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Squamous cell carcinoma
Basal cell carcinoma
Clients rely on skin health professionals to answer their questions accurately and honestly. Clinical estheticians are often faced with treating more than hyperpigmentation, acne, rosacea and visible aging because additional dermatological irregularities and curiosities are commonly brought to their attention. Although many cutaneous concerns should be treated by a physician, being able to identify various lesions can be helpful to the esthetician in developing treatment plans and determining when to refer to a physician for suspicious abnormalities. There is often a fine line between conditions that are dangerous and those that are merely cosmetically bothersome—understanding the difference is crucial to healthy, happy clients.
As the protective barrier for the body, the skin is constantly exposed to various offenders. The amount of stress placed on this vital organ often results in various physiological changes. The pathway in which these conditions are formed—and whether or not they spread and damage surrounding tissue—determines the level of threat they are to the overall health of the client. Noncancerous skin growths, such as seborrheic keratoses, sebaceous hyperplasias, cherry hemangiomas and verrucae planae (flat warts) are examples of skin concerns that are visually unappealing but not considered harmful. Cancerous lesions such as basal cell carcinomas, squamous cell carcinomas and melanomas, as well as those lesions with the potential of progressing into skin cancer, such as actinic keratoses, can be life-threatening in some circumstances.
Skin cancer is the most common type of cancer in the United States, and its various presentations can make it difficult to identify without proper physician examination. Cancerous lesions invade and destroy surrounding normal skin cells and tissues and, although prevention by using daily sunscreen and antioxidants is best, appropriate treatment is crucial once any type of skin cancer develops. Any and all questionable skin growths should be examined by a dermatologist before topical treatment is applied.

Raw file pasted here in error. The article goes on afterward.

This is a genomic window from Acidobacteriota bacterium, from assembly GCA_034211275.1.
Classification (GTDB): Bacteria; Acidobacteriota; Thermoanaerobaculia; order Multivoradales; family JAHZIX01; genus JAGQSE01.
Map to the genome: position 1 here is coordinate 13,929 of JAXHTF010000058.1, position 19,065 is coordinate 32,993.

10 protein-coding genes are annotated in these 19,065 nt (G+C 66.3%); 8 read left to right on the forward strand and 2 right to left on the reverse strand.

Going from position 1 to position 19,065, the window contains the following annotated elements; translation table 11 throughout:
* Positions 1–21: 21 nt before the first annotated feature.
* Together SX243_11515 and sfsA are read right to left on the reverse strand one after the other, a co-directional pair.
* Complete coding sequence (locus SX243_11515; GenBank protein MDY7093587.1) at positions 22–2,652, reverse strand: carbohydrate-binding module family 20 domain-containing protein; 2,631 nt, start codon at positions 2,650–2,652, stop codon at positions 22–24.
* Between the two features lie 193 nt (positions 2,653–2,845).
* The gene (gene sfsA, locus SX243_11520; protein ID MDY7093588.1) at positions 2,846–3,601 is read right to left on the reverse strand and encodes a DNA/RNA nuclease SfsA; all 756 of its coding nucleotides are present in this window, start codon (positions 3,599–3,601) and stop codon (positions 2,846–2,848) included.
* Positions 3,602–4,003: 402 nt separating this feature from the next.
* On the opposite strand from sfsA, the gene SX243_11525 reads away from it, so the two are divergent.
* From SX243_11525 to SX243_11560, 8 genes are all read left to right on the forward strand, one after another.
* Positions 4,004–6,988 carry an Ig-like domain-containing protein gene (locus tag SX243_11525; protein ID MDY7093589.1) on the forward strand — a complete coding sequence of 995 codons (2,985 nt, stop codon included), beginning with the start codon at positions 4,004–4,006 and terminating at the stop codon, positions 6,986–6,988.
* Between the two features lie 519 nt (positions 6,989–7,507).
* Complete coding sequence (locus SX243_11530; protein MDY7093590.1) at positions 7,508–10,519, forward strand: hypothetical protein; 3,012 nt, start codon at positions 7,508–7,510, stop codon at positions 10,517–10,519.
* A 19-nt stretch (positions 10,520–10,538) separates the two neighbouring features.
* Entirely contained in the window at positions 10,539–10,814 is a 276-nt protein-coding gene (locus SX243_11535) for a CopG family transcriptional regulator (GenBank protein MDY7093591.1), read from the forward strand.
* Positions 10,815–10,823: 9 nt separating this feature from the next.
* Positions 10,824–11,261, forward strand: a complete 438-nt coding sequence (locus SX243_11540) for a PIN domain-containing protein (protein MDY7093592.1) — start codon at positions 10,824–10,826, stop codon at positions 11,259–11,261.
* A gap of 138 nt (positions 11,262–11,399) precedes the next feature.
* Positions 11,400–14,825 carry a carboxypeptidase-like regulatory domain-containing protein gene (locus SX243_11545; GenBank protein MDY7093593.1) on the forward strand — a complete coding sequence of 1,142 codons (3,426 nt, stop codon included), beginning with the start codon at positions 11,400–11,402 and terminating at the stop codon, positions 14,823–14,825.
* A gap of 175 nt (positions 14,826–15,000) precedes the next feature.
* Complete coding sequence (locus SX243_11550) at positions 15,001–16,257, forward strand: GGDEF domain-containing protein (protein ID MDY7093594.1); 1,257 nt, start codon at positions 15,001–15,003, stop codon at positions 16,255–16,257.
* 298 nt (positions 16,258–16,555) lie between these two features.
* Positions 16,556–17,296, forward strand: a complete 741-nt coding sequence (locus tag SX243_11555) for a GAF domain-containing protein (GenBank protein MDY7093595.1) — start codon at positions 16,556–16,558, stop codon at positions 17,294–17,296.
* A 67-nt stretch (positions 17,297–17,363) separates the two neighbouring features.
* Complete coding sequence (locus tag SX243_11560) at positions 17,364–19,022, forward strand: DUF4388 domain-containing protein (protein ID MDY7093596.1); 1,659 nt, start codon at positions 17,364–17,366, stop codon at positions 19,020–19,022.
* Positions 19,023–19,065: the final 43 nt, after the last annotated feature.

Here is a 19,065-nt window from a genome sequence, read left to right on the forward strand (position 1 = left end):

Actinic keratoses (AK). These are abnormal growths resulting from overexposure to UV rays. AK are considered pre-cancerous and, if left untreated, they can develop into squamous cell carcinomas (SCC). The appearance of AKs is rough and scaly, and they can be tan, red, pink or flesh-colored. Studies show that up to 60% of SCC begins as AK.1 They can be treated by physicians in several ways, including cryosurgery (freezing of the lesions), curettage (scraping of abnormal surface tissue), 5-aminolevulenic acid photodynamic therapy (PDT), surgical excision and topical destructive cream medications. Clinical studies have also shown chemical peels, such as Jessner’s solutions and trichloroacetic acids (TCA) preparations, to be effective treatments as well.2
Basal cell carcinoma (BCC). They can be as simple as a tiny, clear, pearly or flesh-colored bump or may be more apparent, such as an open sore or shiny red, pink, brown or black lesion that can be mistaken for a mole. Although BCC is considered the least threatening form of skin cancer because it grows the slowest and is the least likely to metastasize, or spread, it can be incredibly locally destructive or disfiguring.